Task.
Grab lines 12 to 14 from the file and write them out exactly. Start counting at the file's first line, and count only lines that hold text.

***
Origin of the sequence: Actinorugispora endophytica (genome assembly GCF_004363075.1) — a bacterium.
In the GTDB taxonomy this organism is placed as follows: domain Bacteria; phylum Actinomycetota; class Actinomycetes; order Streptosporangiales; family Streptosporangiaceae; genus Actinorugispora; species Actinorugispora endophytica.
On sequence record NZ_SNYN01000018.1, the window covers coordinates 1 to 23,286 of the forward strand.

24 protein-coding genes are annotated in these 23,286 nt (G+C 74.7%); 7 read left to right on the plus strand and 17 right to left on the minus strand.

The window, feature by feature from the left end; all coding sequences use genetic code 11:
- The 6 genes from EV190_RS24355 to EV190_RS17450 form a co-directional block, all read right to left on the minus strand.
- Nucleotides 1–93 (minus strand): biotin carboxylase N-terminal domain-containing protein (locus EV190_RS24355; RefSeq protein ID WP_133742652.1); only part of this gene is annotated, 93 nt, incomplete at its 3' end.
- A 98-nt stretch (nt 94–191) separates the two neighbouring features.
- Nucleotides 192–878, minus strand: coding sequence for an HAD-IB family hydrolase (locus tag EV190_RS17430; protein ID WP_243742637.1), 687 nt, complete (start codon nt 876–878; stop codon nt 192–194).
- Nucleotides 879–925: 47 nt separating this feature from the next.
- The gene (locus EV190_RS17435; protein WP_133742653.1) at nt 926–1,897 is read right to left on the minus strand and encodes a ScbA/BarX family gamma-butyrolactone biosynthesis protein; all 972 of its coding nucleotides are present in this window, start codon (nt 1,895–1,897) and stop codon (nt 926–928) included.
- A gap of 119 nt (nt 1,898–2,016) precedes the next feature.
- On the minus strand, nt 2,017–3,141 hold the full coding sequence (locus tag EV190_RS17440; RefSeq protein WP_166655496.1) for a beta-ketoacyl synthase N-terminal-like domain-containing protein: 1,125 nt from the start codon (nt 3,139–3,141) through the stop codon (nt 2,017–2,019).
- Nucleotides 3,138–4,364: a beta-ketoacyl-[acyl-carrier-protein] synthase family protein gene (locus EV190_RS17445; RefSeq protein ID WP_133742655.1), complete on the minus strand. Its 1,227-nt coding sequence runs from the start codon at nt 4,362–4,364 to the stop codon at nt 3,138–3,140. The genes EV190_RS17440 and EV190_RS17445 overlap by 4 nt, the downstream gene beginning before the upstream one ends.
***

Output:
- A gap of 119 nt (nt 1,898–2,016) precedes the next feature.
- On the minus strand, nt 2,017–3,141 hold the full coding sequence (locus tag EV190_RS17440; RefSeq protein WP_166655496.1) for a beta-ketoacyl synthase N-terminal-like domain-containing protein: 1,125 nt from the start codon (nt 3,139–3,141) through the stop codon (nt 2,017–2,019).
- Nucleotides 3,138–4,364: a beta-ketoacyl-[acyl-carrier-protein] synthase family protein gene (locus EV190_RS17445; RefSeq protein ID WP_133742655.1), complete on the minus strand. Its 1,227-nt coding sequence runs from the start codon at nt 4,362–4,364 to the stop codon at nt 3,138–3,140. The genes EV190_RS17440 and EV190_RS17445 overlap by 4 nt, the downstream gene beginning before the upstream one ends.